Yang-Style Medium Speed - Part 2

As students proceed to training part 2 of the Taijiquan form at medium speed (中速, zhōngsù), they should continue to further refine the details of each movement, specifically the body mechanics required to comfortably maintain their center of balance. Students should also begin incorporating breathing techniques to enhance the results of the practice, specifically Reverse Breathing and Martial Grand Circulation. Coordination of each technique, each breath, and each thought are key.

Yang-Style Fast Speed - Part 1

Fast speed (快速, kuàisù) Taijiquan is practiced for developing a stronger sense of opponent and martial intent. The movements need to be performed at a speed that is practical for combat. Students should manifest soft Jin for offense and firmly rooted neutralizing Jin for defense. This level focuses on the first part of the form.

Taijiquan Martial Applications 2

There are more than 200 fighting techniques in the Yang-style Long Form. In Taijiquan Martial Applications 2 (太極拳應用二, Tàijíquán yìngyòng èr), you must analyze, deconstruct, and demonstrate martial applications of movements from the second part of the Yang-style traditional form. Each application must contain at least one technique from each of the 4 fighting categories: kicking, punching, wrestling, and Chin Na.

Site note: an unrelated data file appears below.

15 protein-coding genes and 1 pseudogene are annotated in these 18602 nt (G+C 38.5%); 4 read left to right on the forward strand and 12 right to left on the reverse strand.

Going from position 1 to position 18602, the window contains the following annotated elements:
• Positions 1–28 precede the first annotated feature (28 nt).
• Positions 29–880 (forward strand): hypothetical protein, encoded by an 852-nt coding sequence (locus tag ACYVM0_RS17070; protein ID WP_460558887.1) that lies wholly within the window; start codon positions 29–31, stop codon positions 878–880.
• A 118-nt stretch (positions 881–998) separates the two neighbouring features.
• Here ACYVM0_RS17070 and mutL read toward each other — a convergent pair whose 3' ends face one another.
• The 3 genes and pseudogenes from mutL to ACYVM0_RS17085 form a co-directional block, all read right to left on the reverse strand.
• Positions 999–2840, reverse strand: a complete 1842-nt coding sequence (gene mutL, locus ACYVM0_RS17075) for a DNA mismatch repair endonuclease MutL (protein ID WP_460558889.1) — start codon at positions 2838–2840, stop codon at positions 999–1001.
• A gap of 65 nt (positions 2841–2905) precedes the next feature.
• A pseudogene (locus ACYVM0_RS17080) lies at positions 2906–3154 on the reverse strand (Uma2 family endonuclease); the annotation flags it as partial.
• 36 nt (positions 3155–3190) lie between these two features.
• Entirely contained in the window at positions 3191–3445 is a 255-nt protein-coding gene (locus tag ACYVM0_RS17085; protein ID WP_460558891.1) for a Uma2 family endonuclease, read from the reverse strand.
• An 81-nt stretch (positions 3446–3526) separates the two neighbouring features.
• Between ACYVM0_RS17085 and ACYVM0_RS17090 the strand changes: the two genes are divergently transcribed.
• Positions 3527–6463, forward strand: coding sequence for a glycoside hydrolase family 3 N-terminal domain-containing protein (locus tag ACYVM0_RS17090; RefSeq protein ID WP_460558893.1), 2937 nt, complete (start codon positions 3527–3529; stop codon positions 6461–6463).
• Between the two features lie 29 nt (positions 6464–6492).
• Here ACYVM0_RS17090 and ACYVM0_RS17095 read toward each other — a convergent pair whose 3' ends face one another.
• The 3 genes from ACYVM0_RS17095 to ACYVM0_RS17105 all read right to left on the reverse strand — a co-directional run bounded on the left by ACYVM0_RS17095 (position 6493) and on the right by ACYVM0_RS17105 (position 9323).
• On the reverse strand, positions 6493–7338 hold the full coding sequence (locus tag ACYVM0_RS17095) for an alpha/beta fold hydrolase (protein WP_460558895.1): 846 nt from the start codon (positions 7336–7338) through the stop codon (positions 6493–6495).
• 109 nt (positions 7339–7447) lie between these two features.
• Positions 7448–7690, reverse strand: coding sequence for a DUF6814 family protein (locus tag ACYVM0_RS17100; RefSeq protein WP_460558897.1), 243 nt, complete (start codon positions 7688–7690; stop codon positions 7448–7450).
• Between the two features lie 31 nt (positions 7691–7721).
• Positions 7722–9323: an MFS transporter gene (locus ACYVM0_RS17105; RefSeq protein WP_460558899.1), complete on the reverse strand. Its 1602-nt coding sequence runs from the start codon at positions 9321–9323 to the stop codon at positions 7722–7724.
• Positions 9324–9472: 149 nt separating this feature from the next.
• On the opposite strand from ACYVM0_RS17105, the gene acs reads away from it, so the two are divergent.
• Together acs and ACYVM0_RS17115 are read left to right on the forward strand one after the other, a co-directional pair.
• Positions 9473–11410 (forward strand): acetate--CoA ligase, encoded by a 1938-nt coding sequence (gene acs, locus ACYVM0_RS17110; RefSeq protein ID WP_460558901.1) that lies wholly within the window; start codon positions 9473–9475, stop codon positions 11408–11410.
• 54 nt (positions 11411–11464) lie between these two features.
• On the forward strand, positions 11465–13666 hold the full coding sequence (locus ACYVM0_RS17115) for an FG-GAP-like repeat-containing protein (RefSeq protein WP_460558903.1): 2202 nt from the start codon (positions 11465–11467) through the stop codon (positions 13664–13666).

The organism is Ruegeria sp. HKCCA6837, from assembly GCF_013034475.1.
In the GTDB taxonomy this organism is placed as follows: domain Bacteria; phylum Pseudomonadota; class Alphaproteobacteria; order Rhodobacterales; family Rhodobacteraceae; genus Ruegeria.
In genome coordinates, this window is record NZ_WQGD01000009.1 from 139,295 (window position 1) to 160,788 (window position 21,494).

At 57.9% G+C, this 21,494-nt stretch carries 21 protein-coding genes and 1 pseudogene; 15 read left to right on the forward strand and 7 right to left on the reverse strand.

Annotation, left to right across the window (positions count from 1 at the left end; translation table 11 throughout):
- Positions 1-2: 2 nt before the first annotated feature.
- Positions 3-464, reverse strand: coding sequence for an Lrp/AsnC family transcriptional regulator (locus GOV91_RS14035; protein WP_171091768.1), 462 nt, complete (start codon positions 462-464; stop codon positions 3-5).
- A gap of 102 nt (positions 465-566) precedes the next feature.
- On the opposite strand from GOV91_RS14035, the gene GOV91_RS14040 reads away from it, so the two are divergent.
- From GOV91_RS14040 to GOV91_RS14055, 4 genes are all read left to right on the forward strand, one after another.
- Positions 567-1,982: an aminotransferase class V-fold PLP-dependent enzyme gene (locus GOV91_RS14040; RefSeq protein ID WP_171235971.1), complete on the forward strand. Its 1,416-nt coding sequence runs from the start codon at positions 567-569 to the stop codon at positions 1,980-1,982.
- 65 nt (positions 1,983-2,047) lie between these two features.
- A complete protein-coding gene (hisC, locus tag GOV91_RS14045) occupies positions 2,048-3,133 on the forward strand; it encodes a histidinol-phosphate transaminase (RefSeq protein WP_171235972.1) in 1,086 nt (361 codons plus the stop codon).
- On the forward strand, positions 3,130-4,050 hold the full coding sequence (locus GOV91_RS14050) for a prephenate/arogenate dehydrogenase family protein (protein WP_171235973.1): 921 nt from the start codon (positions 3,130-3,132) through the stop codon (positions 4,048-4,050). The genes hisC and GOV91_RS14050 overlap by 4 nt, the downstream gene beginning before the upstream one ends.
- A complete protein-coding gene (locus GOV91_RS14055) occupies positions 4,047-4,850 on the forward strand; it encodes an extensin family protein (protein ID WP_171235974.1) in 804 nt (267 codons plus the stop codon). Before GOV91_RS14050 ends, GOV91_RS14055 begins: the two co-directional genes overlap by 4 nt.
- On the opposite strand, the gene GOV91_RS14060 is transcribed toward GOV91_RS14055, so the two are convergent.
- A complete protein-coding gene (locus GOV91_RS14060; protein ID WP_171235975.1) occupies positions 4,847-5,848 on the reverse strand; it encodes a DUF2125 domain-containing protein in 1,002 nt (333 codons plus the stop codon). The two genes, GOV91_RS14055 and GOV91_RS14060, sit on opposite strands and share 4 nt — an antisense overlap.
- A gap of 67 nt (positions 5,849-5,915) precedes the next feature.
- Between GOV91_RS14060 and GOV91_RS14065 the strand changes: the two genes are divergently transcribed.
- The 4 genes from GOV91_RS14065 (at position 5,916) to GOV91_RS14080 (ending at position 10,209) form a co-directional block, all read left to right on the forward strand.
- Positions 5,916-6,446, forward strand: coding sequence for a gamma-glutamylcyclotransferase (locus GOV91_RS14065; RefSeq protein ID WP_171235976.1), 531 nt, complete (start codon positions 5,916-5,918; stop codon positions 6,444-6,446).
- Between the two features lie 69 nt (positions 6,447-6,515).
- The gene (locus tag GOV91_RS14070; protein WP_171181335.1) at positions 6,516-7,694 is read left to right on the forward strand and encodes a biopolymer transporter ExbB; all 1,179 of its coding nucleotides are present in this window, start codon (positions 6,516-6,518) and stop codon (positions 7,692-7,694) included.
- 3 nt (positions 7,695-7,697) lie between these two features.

Large Rollback

The Large Rollback (大, dàlǚ) specifically focuses on the Large Rollback technique, although it includes Small Rollback at times as well. Proper stepping, angling, rooting, and power with intent will be expected at this level. Large Rollback naturally incorporates the technique of Press as well.

Centering 3

Freestyle Pushing Hands
Centering (自由推手, zìyóu tuīshǒu) is freestyle Pushing Hands with a particular focus on Central Equilibrium (中定, zhōngdìng). In this level of Centering, students are expected to perform at a competition level with no cooperation from their opponent.

Na and Coiling Jin

Na and Chan Jin practice (拿纏勁練習, náchánjìn liànxí) helps to develop listening (聽, tīng), sticking (沾, zhān), adhering (黏, niánchán). It emphasizes the subtle movements and sensitivity necessary to reverse a defensive pushing hands situation into an offensive one. You must sense your partner’s actions, intentions, and center. This exercise is a more restricted version of Centering that aims to refine a student’s skills in Yin and Yang coiling, particularly in the wrists and elbows.